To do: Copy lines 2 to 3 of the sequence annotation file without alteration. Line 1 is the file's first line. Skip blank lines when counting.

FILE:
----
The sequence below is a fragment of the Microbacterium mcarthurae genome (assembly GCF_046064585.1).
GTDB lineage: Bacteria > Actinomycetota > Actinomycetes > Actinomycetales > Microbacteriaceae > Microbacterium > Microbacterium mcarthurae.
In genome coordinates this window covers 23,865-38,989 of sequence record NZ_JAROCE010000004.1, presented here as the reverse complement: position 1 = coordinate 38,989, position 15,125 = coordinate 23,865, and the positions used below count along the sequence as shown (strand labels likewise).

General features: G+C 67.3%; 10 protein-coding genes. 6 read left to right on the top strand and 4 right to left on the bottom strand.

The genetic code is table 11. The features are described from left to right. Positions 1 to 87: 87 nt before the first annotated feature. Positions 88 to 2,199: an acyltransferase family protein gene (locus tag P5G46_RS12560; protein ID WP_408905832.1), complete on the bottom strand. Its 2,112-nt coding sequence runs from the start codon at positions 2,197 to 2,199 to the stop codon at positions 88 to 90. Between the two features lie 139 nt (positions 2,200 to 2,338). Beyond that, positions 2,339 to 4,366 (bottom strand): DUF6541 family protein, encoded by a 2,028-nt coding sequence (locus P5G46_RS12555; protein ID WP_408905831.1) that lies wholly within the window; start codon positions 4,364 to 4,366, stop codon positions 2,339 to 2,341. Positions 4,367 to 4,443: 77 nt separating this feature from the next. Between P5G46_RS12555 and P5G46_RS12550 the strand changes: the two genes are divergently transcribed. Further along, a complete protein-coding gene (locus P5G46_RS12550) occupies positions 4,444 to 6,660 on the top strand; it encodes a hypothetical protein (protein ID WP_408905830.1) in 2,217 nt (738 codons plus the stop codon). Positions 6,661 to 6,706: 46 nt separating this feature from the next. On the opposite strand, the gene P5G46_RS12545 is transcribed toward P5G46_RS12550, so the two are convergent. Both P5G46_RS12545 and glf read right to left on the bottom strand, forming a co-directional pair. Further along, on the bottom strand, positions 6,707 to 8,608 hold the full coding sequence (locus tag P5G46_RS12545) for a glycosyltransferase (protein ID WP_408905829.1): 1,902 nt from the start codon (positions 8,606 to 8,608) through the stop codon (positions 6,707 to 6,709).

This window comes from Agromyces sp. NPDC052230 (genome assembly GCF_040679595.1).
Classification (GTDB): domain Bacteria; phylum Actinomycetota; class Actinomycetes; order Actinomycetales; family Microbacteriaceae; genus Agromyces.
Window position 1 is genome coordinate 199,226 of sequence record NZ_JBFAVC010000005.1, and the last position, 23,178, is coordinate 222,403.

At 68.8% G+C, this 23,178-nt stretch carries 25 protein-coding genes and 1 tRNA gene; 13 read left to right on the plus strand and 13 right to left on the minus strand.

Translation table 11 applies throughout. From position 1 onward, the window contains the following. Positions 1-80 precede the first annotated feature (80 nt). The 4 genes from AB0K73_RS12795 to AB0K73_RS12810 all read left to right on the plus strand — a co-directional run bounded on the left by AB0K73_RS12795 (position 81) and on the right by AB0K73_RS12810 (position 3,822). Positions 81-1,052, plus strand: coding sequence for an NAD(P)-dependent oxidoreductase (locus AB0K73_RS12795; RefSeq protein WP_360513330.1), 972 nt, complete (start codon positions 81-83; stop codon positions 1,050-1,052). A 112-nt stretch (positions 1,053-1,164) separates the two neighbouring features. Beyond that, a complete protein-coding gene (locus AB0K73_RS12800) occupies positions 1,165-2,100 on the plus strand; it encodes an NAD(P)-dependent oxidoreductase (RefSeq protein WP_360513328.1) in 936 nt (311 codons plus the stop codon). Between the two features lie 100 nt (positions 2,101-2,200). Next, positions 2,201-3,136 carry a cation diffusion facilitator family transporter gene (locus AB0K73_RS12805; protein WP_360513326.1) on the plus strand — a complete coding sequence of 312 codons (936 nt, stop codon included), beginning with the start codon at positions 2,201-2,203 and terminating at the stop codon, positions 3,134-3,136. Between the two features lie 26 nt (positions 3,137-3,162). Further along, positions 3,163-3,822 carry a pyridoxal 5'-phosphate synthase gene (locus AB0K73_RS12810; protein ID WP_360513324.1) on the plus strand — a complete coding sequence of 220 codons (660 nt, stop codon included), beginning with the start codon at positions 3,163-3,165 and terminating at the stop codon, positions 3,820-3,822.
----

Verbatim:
GTDB lineage: Bacteria > Actinomycetota > Actinomycetes > Actinomycetales > Microbacteriaceae > Microbacterium > Microbacterium mcarthurae.
In genome coordinates this window covers 23,865-38,989 of sequence record NZ_JAROCE010000004.1, presented here as the reverse complement: position 1 = coordinate 38,989, position 15,125 = coordinate 23,865, and the positions used below count along the sequence as shown (strand labels likewise).